Linked by Thom Holwerda on Fri 24th Jan 2014 20:17 UTC

One more tidbit about Windows 8.1 Update 1 from my aforementioned source: Update 1 may feature some of the work that Microsoft has been doing behind the scenes to reduce further the memory and disk space requirements for Windows. This would allow Windows 8.1 Update 1 to run on cheaper small tablets.

Windows 8.1 Update 1, screen shots of which leaked earlier this week, is expected to allow users to pin Metro-style/Windows Store apps to their desktop task bars. Thumbnail previews of these Metro-style apps will be available from the Desktop task bar, according to additional screen shots. Windows 8.1 Update 1 also is expected to include close boxes for Metro-style apps.

Seems like some welcome changes, but it's going to take a lot more for people to warm up to Metro. The biggest problem to me is that since there aren't any compelling Metro applications, there's simply no reason to put with its idiosyncrasies, especially on desktops. I cannot think of a single Metro application that is better than its desktop counterpart, nor is there any Metro application that is better than similar applications on competing platforms.

Developers need users, and users need developers. Right now - Metro seems to lacks both.

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RE[3]: Comment by Nelson
by dpJudas on Mon 27th Jan 2014 09:02 UTC in reply to "RE[2]: Comment by Nelson"
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The Store has 140,000 applications, a large majority (~80% being C#/XAML). Windows Phone itself has about 200,000 applications, almost all .NET.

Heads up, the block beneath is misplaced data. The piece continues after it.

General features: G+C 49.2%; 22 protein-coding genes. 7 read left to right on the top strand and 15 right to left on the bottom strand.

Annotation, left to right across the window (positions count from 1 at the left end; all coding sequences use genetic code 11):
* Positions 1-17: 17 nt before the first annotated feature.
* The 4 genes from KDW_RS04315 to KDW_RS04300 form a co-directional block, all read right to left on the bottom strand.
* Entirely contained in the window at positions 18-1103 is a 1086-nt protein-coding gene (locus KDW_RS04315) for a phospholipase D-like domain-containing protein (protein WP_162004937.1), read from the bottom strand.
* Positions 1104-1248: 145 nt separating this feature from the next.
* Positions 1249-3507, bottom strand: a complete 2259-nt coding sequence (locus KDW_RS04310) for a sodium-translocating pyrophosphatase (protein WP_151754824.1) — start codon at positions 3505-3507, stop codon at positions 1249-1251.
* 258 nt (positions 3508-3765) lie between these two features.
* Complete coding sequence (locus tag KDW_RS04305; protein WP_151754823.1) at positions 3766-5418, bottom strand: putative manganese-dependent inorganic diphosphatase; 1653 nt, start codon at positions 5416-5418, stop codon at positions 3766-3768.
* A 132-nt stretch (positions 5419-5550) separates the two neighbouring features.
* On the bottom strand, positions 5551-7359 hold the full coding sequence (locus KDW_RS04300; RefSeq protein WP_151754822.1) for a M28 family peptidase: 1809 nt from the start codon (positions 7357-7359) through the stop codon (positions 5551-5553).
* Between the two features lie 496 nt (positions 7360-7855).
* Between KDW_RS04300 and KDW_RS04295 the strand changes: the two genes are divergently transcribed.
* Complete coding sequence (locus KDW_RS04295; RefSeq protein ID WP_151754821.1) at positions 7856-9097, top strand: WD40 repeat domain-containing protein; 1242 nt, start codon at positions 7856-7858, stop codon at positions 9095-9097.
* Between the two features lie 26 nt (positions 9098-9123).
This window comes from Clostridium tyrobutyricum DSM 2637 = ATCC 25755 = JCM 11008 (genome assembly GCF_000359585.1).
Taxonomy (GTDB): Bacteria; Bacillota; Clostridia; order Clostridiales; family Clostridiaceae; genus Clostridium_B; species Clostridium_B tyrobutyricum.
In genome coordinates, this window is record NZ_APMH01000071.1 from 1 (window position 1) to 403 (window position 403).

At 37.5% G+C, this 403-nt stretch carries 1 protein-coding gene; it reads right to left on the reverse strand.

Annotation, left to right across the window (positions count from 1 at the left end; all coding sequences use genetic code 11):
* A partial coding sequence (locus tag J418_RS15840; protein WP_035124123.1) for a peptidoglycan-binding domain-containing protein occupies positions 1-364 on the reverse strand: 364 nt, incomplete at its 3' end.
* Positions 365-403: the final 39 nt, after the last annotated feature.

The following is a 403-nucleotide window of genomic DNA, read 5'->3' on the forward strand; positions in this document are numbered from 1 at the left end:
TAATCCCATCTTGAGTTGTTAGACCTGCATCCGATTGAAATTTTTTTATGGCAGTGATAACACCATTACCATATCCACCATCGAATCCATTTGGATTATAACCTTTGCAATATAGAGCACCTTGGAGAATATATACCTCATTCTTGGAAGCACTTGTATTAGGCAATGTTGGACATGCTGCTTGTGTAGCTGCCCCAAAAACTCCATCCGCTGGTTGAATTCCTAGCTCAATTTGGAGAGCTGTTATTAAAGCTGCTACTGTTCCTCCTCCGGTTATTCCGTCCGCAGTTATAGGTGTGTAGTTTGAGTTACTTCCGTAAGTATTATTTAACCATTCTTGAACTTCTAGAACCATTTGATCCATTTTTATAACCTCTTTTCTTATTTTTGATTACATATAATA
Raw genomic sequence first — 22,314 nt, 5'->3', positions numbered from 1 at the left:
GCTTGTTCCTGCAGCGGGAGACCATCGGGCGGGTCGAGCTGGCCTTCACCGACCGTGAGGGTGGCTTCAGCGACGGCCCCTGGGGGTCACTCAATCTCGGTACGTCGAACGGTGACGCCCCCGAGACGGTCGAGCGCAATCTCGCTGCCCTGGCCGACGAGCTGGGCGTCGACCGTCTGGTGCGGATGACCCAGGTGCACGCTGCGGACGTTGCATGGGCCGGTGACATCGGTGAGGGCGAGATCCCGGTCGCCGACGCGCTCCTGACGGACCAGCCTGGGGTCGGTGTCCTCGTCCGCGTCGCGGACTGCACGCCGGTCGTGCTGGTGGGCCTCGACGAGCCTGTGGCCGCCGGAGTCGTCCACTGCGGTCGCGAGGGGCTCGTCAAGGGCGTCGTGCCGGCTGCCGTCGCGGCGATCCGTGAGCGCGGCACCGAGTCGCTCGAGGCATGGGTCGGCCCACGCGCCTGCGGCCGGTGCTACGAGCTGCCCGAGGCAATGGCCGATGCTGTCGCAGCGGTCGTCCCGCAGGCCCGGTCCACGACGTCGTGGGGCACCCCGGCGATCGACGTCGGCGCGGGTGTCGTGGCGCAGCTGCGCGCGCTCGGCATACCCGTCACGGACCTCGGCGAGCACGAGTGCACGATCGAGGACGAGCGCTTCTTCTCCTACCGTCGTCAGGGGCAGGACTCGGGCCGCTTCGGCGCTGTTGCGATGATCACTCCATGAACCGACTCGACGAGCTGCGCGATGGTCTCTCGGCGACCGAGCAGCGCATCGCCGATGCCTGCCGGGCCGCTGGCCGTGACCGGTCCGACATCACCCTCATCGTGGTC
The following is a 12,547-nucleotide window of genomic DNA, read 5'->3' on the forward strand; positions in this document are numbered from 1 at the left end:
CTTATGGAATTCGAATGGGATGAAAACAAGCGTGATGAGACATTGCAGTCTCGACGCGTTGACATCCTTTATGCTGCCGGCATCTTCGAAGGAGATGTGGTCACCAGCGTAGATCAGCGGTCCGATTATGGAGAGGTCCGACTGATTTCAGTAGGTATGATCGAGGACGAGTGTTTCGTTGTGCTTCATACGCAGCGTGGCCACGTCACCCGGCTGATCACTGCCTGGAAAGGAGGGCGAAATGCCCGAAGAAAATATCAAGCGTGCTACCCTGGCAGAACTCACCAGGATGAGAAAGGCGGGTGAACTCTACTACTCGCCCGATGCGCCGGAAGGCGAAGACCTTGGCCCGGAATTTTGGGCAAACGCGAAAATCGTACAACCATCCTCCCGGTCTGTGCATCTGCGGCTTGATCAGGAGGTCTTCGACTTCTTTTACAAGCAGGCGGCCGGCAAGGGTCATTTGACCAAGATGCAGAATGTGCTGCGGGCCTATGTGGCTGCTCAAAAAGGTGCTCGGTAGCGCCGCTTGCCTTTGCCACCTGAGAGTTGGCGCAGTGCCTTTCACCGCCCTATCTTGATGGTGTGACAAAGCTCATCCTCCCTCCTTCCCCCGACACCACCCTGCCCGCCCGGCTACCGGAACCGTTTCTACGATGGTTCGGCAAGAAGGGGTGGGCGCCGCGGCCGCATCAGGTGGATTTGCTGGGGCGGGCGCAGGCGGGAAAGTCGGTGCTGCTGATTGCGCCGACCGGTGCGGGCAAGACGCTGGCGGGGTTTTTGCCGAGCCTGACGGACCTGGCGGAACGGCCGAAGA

Ignoring the quality vs quantity aspect (I don't own a Windows Phone so can't comment on that), keep in mind you are comparing it against iPhone and Objective C where virtually nobody knew how to code in the language. I think even today (without data to back it up) there are tons of more C# developers than Objective C.

However, point taken that a lot of them did decide to write apps.

I think if anything, they overestimated the amount of HTML5 developers relative to their investment in WinJS.

I actually always saw that more as a publicity stunt. In any case, a C# web developer would never pick that over their preferred language. ;)

I don't think they had the expectation that traditional Win32 applications would cross over any time soon in significant numbers. I think it was wise to cut out the legacy crap and have a clean base, and I think over time you'll see some of the older Win32 functionality come back as a WinRT API.

For Windows Phone this makes lots of sense, but I don't think it does for Windows 8. The traditional Win32 applications *have* to port over to Modern for it to become a success. We are talking about all the productivity suites like Office, Photoshop, Visual Studio, Autodesk, etc.

Microsoft effectively asked them all to port to a completely new platform. With the current constraints of WinRT, I'd say in some cases it might be easier to port to Linux. Note that I'm not saying that WinRT is poorly designed. I'm saying when you drop so much legacy things as they did, then what they created is no longer effectively the same platform the programs currently run on.

I think the counter example here is Windows Phone, Microsoft bought both apps and market share and now the developer situation seems more or less self sustaining. 2013 was a breakout year for the ecosystem as a slew of major apps hit the platform, and more are joining at an increasing rate.

Except that Windows 8 needs to buy the market share from Win32. A far more mature market where even the minor adjustments in Vista caused large portions to cling onto Windows XP until they had absolutely no other choice.

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